Vanguard continued to dominate the fund industry in 2013. Through the first 11 months, the firm raked in $117 billion of long-term mutual fund and ETF assets compared with $425 billion for the industry. Vanguard has finished first or second in terms of flows in all but two of the past 20 years. This has allowed the firm to increase its market share to 18% from just 8% two decades ago and places it well ahead of rivals Fidelity and American Funds, both of which have lost market share over the past five years.
Vanguard's success can be attributed to three interrelated factors, the most important of which is the increasing acceptance of passive investment strategies. Vanguard is widely credited with having popularized index investing, starting with the launch of the first public index fund in 1976. At the time, the concept of index investing, which strives to meet market averages, was labeled un-American. But over the past five years, active U.S. equity funds have seen outflows of $395 billion while their passive counterparts have attracted inflows of $349 billion, more than half of which have accrued to Vanguard. Vanguard has a dominant 44% market share of all passively managed assets, and more than twice the assets of the second-largest manager of passive fund assets, iShares.
The second factor behind Vanguard's success is its cost advantage. Vanguard's asset-weighted average expense ratio of just 0.15% is well below the 0.68% asset-weighted expense ratio of the industry overall and lower than that of Fidelity (0.67%), American Funds (0.74%), and iShares (0.33%). Part of this cost advantage stems from Vanguard's focus on broad market-cap-weighted index products, which tend to have lower expenses than actively managed or niche index funds. Vanguard's scale also helps because it can spread fixed costs over a larger asset base than its competitors and pass the savings on to investors. Its at-cost pricing strategy gives it an additional edge. Vanguard is structured as a mutually owned organization, so an owner of one of Vanguard's funds is also an owner of Vanguard itself. As a result, Vanguard has an incentive to keep costs low. This business model works well in an industry where costs and performance are inversely related.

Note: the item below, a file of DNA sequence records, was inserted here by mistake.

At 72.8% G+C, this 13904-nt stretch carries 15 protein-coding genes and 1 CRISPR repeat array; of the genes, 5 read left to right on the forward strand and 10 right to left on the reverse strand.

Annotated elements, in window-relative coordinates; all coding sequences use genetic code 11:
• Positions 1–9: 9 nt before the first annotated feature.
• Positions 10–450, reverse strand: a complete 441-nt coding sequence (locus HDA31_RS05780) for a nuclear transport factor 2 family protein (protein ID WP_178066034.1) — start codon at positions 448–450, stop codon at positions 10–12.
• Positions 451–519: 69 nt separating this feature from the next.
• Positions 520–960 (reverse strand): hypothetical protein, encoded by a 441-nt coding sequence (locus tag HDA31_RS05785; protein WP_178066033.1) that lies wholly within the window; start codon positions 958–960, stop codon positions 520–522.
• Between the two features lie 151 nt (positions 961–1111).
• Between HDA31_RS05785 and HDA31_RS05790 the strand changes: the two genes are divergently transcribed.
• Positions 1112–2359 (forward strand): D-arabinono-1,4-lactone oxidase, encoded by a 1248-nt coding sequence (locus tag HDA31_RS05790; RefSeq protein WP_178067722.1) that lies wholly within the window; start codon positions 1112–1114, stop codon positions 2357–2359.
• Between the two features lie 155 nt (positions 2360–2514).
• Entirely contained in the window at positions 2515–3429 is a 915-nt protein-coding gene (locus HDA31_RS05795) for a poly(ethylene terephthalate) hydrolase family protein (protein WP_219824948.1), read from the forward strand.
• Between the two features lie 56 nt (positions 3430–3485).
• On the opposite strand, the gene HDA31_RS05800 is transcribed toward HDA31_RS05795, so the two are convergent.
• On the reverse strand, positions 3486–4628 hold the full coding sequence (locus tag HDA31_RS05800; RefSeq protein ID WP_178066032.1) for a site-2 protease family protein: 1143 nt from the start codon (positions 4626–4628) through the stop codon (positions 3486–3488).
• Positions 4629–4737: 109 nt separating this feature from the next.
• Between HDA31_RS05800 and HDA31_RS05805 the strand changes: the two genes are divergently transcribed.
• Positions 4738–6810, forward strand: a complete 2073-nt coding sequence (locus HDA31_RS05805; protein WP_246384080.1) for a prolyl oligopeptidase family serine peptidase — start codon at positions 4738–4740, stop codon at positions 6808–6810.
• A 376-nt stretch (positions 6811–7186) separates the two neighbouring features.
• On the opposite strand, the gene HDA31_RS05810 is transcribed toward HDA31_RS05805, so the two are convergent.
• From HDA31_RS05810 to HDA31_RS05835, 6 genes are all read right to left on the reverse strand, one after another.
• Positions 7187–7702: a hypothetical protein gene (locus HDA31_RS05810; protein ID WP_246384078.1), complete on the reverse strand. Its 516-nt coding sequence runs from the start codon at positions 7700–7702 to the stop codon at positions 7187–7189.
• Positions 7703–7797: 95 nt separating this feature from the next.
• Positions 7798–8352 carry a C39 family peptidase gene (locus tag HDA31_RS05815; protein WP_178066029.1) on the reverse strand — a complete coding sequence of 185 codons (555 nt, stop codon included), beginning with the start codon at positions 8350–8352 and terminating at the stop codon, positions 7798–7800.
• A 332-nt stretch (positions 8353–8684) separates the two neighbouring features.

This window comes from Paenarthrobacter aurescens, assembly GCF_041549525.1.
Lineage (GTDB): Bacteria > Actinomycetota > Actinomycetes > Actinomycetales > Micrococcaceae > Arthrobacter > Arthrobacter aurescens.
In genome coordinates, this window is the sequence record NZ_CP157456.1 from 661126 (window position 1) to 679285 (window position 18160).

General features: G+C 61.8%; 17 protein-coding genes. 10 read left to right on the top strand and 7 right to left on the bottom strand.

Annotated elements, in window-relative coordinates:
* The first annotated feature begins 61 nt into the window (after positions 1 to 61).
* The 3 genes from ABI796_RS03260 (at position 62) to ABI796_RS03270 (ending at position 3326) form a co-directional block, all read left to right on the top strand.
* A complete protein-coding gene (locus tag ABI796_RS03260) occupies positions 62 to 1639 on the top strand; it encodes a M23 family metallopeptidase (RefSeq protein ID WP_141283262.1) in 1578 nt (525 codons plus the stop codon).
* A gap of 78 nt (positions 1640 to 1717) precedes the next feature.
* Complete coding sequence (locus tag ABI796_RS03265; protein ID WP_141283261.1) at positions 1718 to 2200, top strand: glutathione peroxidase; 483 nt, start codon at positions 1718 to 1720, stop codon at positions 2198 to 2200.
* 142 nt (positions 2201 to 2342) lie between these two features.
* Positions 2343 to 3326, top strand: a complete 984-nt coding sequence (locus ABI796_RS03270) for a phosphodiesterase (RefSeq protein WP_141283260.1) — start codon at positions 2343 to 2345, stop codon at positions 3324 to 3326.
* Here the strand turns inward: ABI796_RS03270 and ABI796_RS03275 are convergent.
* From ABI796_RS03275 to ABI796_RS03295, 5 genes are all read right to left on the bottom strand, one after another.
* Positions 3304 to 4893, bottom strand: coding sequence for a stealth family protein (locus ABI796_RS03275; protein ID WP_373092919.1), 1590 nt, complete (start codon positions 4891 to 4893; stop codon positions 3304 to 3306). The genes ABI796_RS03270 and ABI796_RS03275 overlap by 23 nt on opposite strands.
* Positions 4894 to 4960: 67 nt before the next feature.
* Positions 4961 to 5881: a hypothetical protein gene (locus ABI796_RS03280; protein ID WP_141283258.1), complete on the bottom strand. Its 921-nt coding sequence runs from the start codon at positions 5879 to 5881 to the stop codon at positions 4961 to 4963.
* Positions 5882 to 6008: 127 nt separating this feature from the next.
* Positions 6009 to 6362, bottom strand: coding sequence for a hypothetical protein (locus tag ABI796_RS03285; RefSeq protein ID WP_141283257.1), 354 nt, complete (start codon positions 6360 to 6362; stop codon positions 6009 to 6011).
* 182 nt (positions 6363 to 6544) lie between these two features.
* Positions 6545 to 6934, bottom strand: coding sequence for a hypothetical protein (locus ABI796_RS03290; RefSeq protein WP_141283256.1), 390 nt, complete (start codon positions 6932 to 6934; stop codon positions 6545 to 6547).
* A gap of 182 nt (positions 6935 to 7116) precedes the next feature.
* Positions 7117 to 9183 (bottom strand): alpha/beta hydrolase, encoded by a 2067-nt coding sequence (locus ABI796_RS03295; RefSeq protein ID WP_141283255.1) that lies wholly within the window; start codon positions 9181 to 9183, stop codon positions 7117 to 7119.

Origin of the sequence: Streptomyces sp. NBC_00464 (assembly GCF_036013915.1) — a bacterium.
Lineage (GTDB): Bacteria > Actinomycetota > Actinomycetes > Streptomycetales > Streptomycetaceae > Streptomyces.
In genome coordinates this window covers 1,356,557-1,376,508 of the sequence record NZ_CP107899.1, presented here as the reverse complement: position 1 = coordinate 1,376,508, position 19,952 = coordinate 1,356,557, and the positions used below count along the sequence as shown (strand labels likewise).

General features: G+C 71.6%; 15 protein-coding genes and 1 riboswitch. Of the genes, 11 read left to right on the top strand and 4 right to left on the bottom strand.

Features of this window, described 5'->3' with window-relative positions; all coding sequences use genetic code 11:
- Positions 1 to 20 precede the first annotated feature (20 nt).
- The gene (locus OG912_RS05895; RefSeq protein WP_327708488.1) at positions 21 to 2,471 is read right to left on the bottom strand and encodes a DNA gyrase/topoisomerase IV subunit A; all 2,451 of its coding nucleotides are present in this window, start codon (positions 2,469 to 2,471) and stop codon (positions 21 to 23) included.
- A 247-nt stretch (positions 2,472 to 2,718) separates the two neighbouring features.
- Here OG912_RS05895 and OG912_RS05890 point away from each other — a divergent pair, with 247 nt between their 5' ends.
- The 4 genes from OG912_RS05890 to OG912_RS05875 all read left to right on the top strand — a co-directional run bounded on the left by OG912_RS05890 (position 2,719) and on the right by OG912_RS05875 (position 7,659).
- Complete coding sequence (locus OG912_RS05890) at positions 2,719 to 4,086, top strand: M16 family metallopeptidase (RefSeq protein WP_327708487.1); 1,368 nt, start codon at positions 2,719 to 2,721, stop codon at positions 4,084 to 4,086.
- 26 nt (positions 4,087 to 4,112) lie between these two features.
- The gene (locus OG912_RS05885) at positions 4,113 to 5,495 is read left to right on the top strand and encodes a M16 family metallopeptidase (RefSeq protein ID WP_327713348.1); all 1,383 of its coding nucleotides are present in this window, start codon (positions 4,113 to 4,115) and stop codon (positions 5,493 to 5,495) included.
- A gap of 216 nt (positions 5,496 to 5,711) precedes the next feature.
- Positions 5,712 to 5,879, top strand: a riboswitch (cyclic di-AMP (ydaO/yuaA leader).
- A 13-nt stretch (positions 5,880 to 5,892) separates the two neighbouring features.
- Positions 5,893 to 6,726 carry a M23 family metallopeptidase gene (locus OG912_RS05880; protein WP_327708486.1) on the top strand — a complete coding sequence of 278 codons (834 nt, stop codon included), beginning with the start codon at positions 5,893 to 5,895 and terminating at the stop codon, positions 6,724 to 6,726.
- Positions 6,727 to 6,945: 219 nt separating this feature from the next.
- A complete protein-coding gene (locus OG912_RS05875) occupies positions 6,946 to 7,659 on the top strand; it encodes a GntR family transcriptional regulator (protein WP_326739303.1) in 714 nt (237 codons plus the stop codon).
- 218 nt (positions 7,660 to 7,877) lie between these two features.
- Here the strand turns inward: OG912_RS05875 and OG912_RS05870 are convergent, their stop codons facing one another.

Finally, the nature of fund distribution is changing. Disintermediation and the move from defined-benefit to defined-contribution plans means that more investors are going the direct route and managing their own portfolios. For those not inclined to manage their own money, advisors are increasingly adopting a fee-only compensation structure and are moving away from commissions. As a result, more assets are showing up in lower-cost and no-load fund share classes, such as institutional share classes, while fewer assets are being directed toward load-based share classes. Vanguard caters to the direct distribution channel and fee-only advisors. ETFs have only accelerated these changes. While Vanguard was not an early entrant into the ETF industry, it has made up for lost time, with its hybrid mutual fund-ETF fund structure that combines the tax advantage of the ETF structure with the benefits of the scale of the firm's mutual funds.